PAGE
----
When a superior determines to encourage, discourage, demand, or forbid among his subordinates a mode of action, thought, or awareness, those modes will tend to be encouraged or discouraged among everyone below him in the hierarchy. If that superior is a nuclear establishment leader, then these modes will tend to be encouraged or discouraged throughout most of society. In this case, only those not within the conventional hierarchy of civilized society escape the brunt of the behavioral tyranny. (17)

The power elite, who occupy the highest layers of societal strata, selectively deter or promulgate certain modes of thought and behavior. Ideational contagions emanating from those above are diffused and infect those below. Pouzzner continues:

Authoritarian hierarchicalization is a memetic amplifier for people in higher echelons, and an attenuator for those in lower echelons. The memetic gain factor is not intrinsically correlated with the actual memetic aptitude of each individual; whatever characteristics favor ascension to higher echelons are the characteristics common to those positioned for high memetic gain factors. The characteristics are arbitrarily dictated by those who are already in the upper echelons of the hierarchy, and once those who exhibit them have ascended, the characteristics are themselves efficiently spread through society. (17-18)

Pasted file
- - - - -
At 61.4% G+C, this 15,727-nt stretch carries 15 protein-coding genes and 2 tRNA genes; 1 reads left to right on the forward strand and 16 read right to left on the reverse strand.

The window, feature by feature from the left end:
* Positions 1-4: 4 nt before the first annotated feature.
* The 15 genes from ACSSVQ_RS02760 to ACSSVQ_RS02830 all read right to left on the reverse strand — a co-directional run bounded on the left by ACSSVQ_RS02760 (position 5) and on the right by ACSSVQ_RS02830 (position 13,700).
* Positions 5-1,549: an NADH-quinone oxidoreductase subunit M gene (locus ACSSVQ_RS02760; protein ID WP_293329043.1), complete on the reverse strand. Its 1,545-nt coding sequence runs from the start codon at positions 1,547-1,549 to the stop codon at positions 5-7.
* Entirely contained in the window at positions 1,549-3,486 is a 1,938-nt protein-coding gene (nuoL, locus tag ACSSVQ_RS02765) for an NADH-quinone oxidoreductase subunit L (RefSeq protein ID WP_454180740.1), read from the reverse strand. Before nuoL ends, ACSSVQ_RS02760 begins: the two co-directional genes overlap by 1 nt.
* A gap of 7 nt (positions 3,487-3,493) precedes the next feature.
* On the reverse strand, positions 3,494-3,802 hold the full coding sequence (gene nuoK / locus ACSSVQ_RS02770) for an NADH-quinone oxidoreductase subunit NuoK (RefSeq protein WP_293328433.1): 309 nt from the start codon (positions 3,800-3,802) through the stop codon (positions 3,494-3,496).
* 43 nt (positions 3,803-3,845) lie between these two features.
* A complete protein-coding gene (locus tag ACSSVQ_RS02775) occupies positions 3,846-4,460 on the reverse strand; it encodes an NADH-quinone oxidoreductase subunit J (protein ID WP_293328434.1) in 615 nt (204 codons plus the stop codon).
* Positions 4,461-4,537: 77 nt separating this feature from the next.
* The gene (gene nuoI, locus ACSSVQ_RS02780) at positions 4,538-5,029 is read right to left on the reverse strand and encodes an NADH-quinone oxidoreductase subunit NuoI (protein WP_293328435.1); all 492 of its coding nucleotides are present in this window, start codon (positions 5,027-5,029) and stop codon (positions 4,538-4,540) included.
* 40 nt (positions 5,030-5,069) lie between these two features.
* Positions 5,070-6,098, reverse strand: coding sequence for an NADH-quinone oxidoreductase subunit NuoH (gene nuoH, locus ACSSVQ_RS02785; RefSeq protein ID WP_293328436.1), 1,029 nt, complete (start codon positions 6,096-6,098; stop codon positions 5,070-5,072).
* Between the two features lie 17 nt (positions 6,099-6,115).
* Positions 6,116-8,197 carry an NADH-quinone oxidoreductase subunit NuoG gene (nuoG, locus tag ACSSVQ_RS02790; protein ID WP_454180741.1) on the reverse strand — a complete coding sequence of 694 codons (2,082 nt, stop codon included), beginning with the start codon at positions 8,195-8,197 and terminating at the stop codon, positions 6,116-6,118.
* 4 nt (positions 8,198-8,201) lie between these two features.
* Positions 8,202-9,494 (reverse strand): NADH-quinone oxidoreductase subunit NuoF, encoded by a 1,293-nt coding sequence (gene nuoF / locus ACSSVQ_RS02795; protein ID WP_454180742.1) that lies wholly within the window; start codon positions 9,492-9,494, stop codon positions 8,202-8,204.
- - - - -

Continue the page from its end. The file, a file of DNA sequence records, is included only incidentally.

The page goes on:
In this sense, Skinner’s behaviorism and its theoretical progenies represent a form of alchemy. On a macrocosmic level, society begins to tangibly enact the occult dictum of “As above, so below.” Meanwhile, the hidden alchemists continue to construct their global Skinner box.

Sources Cited

About the Author

Phillip D. Collins acted as the editor for The Hidden Face of Terrorism. He has also written articles for Paranoia Magazine, MKzine, News With Views, B.I.P.E.D.: The Official Website of Darwinian Dissent and Conspiracy Archive. He has an Associate of Arts and Science. Currently, he is studying for a bachelor’s degree in Communications at Wright State University. During the course of his seven-year college career, Phillip has studied philosophy, religion, and classic literature. He also co-authored the book, The Ascendancy of the Scientific Dictatorship: An Examination of Epistemic Autocracy, From the 19th to the 21st Century, which is
available online here